We therefore ask you to request that the Secretary of State for Health explain these actions and that he allow NHS Choices the freedom to ensure that the public can make the informed choice that are entitled to make based on sound scientific evidence and principles and not to have that distorted by vested interests.
We look forward to receiving your reply.
Thanks and best regards.
I’ll let you know what response we get.
Guest post by Blue Wode. Originally published on The Twenty First Floor on 14 March 2012.
In recent times, the two main UK chiropractic associations, the British Chiropractic Association (BCA) and the McTimoney Chiropractic Association (MCA), have come under intense scrutiny. The BCA was brought to its knees by the misconceived libel case it brought against the science writer and broadcaster, Simon Singh, and, as a direct result of it, the MCA suffered the humiliation of having a confidential email to its members leaked online which revealed that it had urged all of them to take down their websites as they were a real threat to both them and their practices. By comparison, the Scottish Chiropractic Association (SCA) has enjoyed a relatively uncontroversial existence. Until now.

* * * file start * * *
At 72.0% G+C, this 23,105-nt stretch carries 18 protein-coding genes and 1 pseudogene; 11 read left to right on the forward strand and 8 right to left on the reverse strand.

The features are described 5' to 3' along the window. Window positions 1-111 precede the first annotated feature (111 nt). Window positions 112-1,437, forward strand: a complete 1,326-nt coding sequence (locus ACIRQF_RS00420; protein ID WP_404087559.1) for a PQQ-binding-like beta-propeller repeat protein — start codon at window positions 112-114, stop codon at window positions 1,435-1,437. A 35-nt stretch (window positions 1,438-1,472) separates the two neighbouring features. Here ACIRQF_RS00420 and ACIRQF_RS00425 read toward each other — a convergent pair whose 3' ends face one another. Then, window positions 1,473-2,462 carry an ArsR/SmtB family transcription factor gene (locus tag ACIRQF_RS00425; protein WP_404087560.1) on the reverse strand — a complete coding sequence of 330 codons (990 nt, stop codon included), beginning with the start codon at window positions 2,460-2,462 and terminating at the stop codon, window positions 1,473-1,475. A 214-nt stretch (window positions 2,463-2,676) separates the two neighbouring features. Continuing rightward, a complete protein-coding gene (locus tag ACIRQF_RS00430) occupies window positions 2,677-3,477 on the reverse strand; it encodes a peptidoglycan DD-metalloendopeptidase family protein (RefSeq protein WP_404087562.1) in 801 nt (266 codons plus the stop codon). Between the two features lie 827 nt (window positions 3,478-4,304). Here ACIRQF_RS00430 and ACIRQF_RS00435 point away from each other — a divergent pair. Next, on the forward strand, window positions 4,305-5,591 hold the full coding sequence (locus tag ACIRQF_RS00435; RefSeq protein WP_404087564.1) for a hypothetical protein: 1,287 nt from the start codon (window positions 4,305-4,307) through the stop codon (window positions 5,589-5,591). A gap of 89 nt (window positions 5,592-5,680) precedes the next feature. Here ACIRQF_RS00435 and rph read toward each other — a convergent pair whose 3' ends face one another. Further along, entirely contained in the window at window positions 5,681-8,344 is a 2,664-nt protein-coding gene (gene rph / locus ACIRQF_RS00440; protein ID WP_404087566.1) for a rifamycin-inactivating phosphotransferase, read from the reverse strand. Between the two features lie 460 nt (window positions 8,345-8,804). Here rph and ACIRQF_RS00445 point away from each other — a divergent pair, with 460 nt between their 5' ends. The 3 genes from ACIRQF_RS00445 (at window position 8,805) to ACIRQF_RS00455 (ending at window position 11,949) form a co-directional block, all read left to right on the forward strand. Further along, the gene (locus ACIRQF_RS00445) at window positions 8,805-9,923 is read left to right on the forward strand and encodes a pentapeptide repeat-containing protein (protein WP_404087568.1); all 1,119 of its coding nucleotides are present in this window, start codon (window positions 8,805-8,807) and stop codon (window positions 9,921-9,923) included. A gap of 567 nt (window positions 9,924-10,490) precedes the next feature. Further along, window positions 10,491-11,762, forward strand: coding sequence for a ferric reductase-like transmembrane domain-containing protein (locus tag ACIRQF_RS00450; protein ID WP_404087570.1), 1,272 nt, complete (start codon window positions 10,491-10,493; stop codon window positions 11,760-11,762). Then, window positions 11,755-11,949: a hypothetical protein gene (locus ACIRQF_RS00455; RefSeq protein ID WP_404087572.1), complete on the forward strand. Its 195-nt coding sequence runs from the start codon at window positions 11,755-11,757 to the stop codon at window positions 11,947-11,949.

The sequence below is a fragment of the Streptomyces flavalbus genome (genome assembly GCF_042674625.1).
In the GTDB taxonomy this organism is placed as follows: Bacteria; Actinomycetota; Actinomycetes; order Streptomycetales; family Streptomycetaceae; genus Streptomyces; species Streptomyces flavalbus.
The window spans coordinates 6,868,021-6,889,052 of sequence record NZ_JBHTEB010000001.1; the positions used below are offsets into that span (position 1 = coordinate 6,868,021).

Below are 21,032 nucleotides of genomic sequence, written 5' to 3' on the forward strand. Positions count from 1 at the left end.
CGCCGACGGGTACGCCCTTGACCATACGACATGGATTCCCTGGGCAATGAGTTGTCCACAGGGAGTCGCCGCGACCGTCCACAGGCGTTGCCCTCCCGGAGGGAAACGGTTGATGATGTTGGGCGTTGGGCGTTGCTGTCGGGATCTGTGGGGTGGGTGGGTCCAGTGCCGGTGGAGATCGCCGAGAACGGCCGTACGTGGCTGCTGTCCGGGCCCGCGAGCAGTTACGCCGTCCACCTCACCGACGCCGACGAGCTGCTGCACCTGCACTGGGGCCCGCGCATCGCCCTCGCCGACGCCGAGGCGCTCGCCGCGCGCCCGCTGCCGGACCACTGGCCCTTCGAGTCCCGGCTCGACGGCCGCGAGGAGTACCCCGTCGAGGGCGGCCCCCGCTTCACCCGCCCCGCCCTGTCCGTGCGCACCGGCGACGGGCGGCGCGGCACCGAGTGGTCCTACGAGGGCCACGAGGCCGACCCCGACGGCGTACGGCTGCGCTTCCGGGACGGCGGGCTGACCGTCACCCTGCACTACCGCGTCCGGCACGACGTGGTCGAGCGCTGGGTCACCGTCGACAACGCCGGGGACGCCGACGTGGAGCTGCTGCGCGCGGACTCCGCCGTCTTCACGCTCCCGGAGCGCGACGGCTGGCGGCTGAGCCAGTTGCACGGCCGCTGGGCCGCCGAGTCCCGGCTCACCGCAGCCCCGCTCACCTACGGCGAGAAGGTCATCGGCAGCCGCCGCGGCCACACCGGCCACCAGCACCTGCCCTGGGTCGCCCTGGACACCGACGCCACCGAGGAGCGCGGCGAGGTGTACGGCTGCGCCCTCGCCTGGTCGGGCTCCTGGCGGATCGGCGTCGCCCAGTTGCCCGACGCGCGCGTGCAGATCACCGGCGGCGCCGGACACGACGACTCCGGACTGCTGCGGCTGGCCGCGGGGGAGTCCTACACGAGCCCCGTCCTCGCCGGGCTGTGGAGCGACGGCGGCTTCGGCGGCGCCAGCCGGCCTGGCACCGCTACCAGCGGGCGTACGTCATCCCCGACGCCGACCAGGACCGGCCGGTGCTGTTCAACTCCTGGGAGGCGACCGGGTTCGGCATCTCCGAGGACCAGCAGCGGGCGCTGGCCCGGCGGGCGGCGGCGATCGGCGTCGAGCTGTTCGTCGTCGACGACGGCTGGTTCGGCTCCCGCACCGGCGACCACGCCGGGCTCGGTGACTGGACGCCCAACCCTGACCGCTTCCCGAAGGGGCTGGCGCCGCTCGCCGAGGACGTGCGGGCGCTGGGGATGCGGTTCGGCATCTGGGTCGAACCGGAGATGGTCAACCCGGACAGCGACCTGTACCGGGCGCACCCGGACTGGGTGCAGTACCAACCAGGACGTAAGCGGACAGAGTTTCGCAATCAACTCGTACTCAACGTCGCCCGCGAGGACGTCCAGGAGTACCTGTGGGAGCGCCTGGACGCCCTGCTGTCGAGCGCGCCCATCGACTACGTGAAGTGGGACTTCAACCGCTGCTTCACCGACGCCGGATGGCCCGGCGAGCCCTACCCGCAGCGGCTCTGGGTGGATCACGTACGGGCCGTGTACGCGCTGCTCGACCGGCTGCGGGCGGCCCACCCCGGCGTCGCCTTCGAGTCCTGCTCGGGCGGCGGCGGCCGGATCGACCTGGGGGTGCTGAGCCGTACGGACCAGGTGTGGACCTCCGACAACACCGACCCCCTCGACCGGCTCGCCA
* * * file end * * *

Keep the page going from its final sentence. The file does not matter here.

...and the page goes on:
Jubilation in the chiropractic world! But, as usual, all is not what it might first seem…
Chiropractors granted Royal Charter:
The College of Chiropractors will soon be given the honour of being named the Royal College of Chiropractors. In doing so, Chiropractors become the first complementary health specialty to be awarded a Royal Charter. It is great news for Chiropractors and the development of the chiropractic profession in general.
Royal Charters have traditionally been awarded to specialty areas of Medicine such as the Royal College of Surgeons or Royal College of Dentists. It recognises the value of the College of Chiropractors unique position as a leader in the profession. (Source)
College of Chiropractors receives Royal Charter. Feels great to now be part of The Royal College of Chiropractors (Source)
The College of Chiropractors have been granted Royal Charter. Congratulations to the Royal College of Chiropractors! (Source)
The College of Chiropractors will soon be given the honour of being named the Royal College of Chiropractors. (Source)
One chiro was quick to update their website (or maybe he always thought it was a Royal College?) with this new imprimatur:
College of Chiropractors granted Royal Charter
Dated: 12 November 2012